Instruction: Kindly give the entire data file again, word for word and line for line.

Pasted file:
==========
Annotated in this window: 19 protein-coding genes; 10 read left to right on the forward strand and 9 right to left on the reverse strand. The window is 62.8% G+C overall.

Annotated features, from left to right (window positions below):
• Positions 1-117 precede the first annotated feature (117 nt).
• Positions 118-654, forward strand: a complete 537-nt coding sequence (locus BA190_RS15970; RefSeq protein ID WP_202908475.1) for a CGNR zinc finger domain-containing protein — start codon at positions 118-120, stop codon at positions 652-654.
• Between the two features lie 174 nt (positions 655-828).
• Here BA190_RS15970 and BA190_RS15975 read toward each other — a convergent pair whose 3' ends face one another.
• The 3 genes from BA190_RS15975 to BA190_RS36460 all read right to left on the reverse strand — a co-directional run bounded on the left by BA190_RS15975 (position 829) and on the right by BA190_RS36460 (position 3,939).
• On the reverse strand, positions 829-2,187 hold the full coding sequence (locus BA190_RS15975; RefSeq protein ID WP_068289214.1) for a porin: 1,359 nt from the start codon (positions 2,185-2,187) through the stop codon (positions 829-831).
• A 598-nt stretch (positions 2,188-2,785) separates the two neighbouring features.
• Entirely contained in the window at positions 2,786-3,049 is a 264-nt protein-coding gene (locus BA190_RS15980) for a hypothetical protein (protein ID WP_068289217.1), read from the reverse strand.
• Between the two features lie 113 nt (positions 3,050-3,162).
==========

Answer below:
Annotated in this window: 19 protein-coding genes; 10 read left to right on the forward strand and 9 right to left on the reverse strand. The window is 62.8% G+C overall.

Annotated features, from left to right (window positions below):
• Positions 1-117 precede the first annotated feature (117 nt).
• Positions 118-654, forward strand: a complete 537-nt coding sequence (locus BA190_RS15970; RefSeq protein ID WP_202908475.1) for a CGNR zinc finger domain-containing protein — start codon at positions 118-120, stop codon at positions 652-654.
• Between the two features lie 174 nt (positions 655-828).
• Here BA190_RS15970 and BA190_RS15975 read toward each other — a convergent pair whose 3' ends face one another.
• The 3 genes from BA190_RS15975 to BA190_RS36460 all read right to left on the reverse strand — a co-directional run bounded on the left by BA190_RS15975 (position 829) and on the right by BA190_RS36460 (position 3,939).
• On the reverse strand, positions 829-2,187 hold the full coding sequence (locus BA190_RS15975; RefSeq protein ID WP_068289214.1) for a porin: 1,359 nt from the start codon (positions 2,185-2,187) through the stop codon (positions 829-831).
• A 598-nt stretch (positions 2,188-2,785) separates the two neighbouring features.
• Entirely contained in the window at positions 2,786-3,049 is a 264-nt protein-coding gene (locus BA190_RS15980) for a hypothetical protein (protein ID WP_068289217.1), read from the reverse strand.
• Between the two features lie 113 nt (positions 3,050-3,162).